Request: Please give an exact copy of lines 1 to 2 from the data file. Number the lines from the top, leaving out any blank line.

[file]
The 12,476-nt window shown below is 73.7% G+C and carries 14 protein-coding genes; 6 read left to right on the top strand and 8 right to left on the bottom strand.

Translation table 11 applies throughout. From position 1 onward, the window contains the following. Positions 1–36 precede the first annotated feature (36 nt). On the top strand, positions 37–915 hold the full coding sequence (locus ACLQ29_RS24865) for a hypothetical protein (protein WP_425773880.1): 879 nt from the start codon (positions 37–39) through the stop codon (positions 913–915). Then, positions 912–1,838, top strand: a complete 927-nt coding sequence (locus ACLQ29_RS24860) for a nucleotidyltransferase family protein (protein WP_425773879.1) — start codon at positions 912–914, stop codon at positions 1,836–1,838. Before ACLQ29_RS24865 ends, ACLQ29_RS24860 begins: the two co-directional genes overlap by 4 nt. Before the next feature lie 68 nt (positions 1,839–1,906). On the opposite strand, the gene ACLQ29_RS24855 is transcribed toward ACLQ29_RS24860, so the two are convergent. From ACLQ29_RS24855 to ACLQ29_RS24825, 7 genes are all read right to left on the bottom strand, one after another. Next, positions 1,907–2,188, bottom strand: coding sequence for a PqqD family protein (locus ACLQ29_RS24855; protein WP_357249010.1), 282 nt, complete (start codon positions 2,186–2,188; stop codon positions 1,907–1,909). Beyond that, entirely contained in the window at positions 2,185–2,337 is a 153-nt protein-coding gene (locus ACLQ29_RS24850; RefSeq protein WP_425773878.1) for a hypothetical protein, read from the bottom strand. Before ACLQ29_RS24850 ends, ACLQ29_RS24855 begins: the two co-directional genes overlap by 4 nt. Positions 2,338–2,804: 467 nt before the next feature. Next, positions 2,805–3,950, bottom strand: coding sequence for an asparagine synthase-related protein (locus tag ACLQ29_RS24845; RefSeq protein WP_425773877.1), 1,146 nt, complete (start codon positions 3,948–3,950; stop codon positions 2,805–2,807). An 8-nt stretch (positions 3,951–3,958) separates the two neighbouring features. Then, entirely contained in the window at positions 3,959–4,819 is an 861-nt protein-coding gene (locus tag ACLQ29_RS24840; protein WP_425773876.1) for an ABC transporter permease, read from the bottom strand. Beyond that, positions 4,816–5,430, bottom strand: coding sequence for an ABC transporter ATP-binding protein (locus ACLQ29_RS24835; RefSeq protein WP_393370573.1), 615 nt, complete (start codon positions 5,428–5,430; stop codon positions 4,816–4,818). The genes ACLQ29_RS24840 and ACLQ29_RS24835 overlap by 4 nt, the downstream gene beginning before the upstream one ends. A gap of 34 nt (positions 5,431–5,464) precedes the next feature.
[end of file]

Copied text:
The 12,476-nt window shown below is 73.7% G+C and carries 14 protein-coding genes; 6 read left to right on the top strand and 8 right to left on the bottom strand.

Translation table 11 applies throughout. From position 1 onward, the window contains the following. Positions 1–36 precede the first annotated feature (36 nt). On the top strand, positions 37–915 hold the full coding sequence (locus ACLQ29_RS24865) for a hypothetical protein (protein WP_425773880.1): 879 nt from the start codon (positions 37–39) through the stop codon (positions 913–915). Then, positions 912–1,838, top strand: a complete 927-nt coding sequence (locus ACLQ29_RS24860) for a nucleotidyltransferase family protein (protein WP_425773879.1) — start codon at positions 912–914, stop codon at positions 1,836–1,838. Before ACLQ29_RS24865 ends, ACLQ29_RS24860 begins: the two co-directional genes overlap by 4 nt. Before the next feature lie 68 nt (positions 1,839–1,906). On the opposite strand, the gene ACLQ29_RS24855 is transcribed toward ACLQ29_RS24860, so the two are convergent. From ACLQ29_RS24855 to ACLQ29_RS24825, 7 genes are all read right to left on the bottom strand, one after another. Next, positions 1,907–2,188, bottom strand: coding sequence for a PqqD family protein (locus ACLQ29_RS24855; protein WP_357249010.1), 282 nt, complete (start codon positions 2,186–2,188; stop codon positions 1,907–1,909). Beyond that, entirely contained in the window at positions 2,185–2,337 is a 153-nt protein-coding gene (locus ACLQ29_RS24850; RefSeq protein WP_425773878.1) for a hypothetical protein, read from the bottom strand. Before ACLQ29_RS24850 ends, ACLQ29_RS24855 begins: the two co-directional genes overlap by 4 nt. Positions 2,338–2,804: 467 nt before the next feature. Next, positions 2,805–3,950, bottom strand: coding sequence for an asparagine synthase-related protein (locus tag ACLQ29_RS24845; RefSeq protein WP_425773877.1), 1,146 nt, complete (start codon positions 3,948–3,950; stop codon positions 2,805–2,807). An 8-nt stretch (positions 3,951–3,958) separates the two neighbouring features. Then, entirely contained in the window at positions 3,959–4,819 is an 861-nt protein-coding gene (locus tag ACLQ29_RS24840; protein WP_425773876.1) for an ABC transporter permease, read from the bottom strand. Beyond that, positions 4,816–5,430, bottom strand: coding sequence for an ABC transporter ATP-binding protein (locus ACLQ29_RS24835; RefSeq protein WP_393370573.1), 615 nt, complete (start codon positions 5,428–5,430; stop codon positions 4,816–4,818). The genes ACLQ29_RS24840 and ACLQ29_RS24835 overlap by 4 nt, the downstream gene beginning before the upstream one ends. A gap of 34 nt (positions 5,431–5,464) precedes the next feature.